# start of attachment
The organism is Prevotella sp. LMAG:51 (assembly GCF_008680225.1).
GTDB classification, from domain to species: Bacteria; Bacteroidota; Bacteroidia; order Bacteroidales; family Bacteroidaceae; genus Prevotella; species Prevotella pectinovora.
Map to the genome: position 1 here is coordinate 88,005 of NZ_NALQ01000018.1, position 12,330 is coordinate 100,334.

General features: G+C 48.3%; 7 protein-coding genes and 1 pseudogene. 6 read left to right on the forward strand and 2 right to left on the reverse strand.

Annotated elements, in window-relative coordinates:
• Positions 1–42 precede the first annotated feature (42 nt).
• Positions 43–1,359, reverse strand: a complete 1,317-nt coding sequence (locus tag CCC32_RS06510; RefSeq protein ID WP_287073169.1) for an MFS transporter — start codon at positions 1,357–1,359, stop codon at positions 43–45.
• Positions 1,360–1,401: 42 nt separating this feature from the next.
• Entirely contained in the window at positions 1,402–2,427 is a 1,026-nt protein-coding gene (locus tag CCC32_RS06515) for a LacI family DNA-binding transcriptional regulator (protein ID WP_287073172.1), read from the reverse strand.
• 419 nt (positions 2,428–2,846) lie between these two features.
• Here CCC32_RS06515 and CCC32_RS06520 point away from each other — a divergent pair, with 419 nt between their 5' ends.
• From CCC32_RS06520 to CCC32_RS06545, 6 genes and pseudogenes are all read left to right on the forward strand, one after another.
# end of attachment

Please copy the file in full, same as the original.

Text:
The organism is Prevotella sp. LMAG:51 (assembly GCF_008680225.1).
GTDB classification, from domain to species: Bacteria; Bacteroidota; Bacteroidia; order Bacteroidales; family Bacteroidaceae; genus Prevotella; species Prevotella pectinovora.
Map to the genome: position 1 here is coordinate 88,005 of NZ_NALQ01000018.1, position 12,330 is coordinate 100,334.

General features: G+C 48.3%; 7 protein-coding genes and 1 pseudogene. 6 read left to right on the forward strand and 2 right to left on the reverse strand.

Annotated elements, in window-relative coordinates:
• Positions 1–42 precede the first annotated feature (42 nt).
• Positions 43–1,359, reverse strand: a complete 1,317-nt coding sequence (locus tag CCC32_RS06510; RefSeq protein ID WP_287073169.1) for an MFS transporter — start codon at positions 1,357–1,359, stop codon at positions 43–45.
• Positions 1,360–1,401: 42 nt separating this feature from the next.
• Entirely contained in the window at positions 1,402–2,427 is a 1,026-nt protein-coding gene (locus tag CCC32_RS06515) for a LacI family DNA-binding transcriptional regulator (protein ID WP_287073172.1), read from the reverse strand.
• 419 nt (positions 2,428–2,846) lie between these two features.
• Here CCC32_RS06515 and CCC32_RS06520 point away from each other — a divergent pair, with 419 nt between their 5' ends.
• From CCC32_RS06520 to CCC32_RS06545, 6 genes and pseudogenes are all read left to right on the forward strand, one after another.